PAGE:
The highlights of the Physico-chemical theories of the Vedantic period emphatically testify the foresight and depth of knowledge of the ancient Hindu philosophers that had significantly contributed to the growth of scientific concepts and methodologies. Thus, Kapil 's concept of earth, water and air is akin to all the states of matter, i.e. solid, liquid and gas as we know it today. His perception of Paramanu as the smallest homogeneous indivisible element of any matter based on the theory of cosmogenesis of the Samkhya- Patanjali system, is amazingly the same as the atom of modem chemistry. So also his idea of molecules and compounds from atoms. Furthermore, his conception of different weight of an object depending on the density of the medium is the same as that of the Archimedes' principle established long after Kapil. The Nyaya-Vaiseshika Chemical theory, Molecular and Atomic motion (Parispanda) were all propounded during the Vedantic period. Weight of Air was determined, Weights and measures and Chemistry in the Medial schools were also introduced in this era.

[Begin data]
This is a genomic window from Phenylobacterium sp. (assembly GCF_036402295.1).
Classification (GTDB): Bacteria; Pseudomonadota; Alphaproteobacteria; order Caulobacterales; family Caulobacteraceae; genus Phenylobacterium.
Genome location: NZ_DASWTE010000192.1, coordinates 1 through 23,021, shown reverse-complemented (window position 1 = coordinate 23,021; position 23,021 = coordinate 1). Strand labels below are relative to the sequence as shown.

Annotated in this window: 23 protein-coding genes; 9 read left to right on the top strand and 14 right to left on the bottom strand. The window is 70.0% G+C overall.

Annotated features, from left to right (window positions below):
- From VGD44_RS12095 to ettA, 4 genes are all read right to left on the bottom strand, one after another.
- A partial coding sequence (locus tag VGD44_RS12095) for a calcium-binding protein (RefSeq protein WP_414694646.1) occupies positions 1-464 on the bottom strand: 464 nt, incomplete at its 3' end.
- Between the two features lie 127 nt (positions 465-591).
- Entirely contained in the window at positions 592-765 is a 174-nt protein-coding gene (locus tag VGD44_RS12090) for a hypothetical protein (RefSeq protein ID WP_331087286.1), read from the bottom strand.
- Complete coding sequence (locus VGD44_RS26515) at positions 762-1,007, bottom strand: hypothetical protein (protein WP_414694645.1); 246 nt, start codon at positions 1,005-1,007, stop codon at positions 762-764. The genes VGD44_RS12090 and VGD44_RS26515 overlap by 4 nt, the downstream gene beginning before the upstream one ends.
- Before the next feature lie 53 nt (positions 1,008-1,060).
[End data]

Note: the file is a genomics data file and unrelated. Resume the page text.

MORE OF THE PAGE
However, the post- Vedic period, better known as Ayurvedic period, (600 BCE-800 CE) was the most flourishing era of Indian Chemistry. Among other things, the incredible iron pillar in Delhi near Kutab Minar constructed in the 4th century BCE and the gigantic upright copper statue of Lord Buddha, 80ft. high near Nalanda convent of Bihar built in the 7th Century CE bear enough testimony of the advanced knowledge of Indians in metals and metallurgy. The standard of purity of gold based of one to sixteen Kakanis (copper content) is easily comparable to the modern day system of gold standard expressed in carats. The test streak of the standard gold in that era is also very similar to the modem technique of testing the purity of gold by touch stone. The chemistry of practical arts thrived during this and the medieval period.